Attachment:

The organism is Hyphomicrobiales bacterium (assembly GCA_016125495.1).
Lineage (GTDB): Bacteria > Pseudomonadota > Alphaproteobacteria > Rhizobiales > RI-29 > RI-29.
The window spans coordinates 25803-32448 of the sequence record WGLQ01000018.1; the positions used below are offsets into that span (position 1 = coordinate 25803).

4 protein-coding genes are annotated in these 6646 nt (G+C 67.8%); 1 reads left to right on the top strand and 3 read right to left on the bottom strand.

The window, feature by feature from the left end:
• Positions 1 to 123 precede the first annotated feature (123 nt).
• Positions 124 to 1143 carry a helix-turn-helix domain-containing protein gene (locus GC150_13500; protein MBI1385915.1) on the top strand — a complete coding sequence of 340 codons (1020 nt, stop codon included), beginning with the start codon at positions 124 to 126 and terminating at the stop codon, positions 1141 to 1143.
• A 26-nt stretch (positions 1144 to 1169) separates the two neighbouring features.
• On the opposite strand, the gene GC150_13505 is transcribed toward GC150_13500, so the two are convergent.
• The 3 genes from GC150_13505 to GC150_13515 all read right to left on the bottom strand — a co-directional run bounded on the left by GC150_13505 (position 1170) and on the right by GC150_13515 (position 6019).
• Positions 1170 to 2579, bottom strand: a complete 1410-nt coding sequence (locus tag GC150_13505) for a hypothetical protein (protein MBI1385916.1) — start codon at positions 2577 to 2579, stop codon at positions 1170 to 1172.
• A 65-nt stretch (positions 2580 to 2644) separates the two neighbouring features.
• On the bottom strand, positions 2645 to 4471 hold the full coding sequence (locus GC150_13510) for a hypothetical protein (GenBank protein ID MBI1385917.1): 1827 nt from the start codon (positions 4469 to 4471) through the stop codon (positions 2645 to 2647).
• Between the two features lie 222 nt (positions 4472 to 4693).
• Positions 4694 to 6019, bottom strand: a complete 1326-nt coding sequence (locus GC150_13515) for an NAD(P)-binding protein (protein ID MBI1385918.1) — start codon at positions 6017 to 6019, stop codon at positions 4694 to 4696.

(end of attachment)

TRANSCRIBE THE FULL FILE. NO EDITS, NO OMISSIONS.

The organism is Hyphomicrobiales bacterium (assembly GCA_016125495.1).
Lineage (GTDB): Bacteria > Pseudomonadota > Alphaproteobacteria > Rhizobiales > RI-29 > RI-29.
The window spans coordinates 25803-32448 of the sequence record WGLQ01000018.1; the positions used below are offsets into that span (position 1 = coordinate 25803).

4 protein-coding genes are annotated in these 6646 nt (G+C 67.8%); 1 reads left to right on the top strand and 3 read right to left on the bottom strand.

The window, feature by feature from the left end:
• Positions 1 to 123 precede the first annotated feature (123 nt).
• Positions 124 to 1143 carry a helix-turn-helix domain-containing protein gene (locus GC150_13500; protein MBI1385915.1) on the top strand — a complete coding sequence of 340 codons (1020 nt, stop codon included), beginning with the start codon at positions 124 to 126 and terminating at the stop codon, positions 1141 to 1143.
• A 26-nt stretch (positions 1144 to 1169) separates the two neighbouring features.
• On the opposite strand, the gene GC150_13505 is transcribed toward GC150_13500, so the two are convergent.
• The 3 genes from GC150_13505 to GC150_13515 all read right to left on the bottom strand — a co-directional run bounded on the left by GC150_13505 (position 1170) and on the right by GC150_13515 (position 6019).
• Positions 1170 to 2579, bottom strand: a complete 1410-nt coding sequence (locus tag GC150_13505) for a hypothetical protein (protein MBI1385916.1) — start codon at positions 2577 to 2579, stop codon at positions 1170 to 1172.
• A 65-nt stretch (positions 2580 to 2644) separates the two neighbouring features.
• On the bottom strand, positions 2645 to 4471 hold the full coding sequence (locus GC150_13510) for a hypothetical protein (GenBank protein ID MBI1385917.1): 1827 nt from the start codon (positions 4469 to 4471) through the stop codon (positions 2645 to 2647).
• Between the two features lie 222 nt (positions 4472 to 4693).
• Positions 4694 to 6019, bottom strand: a complete 1326-nt coding sequence (locus GC150_13515) for an NAD(P)-binding protein (protein ID MBI1385918.1) — start codon at positions 6017 to 6019, stop codon at positions 4694 to 4696.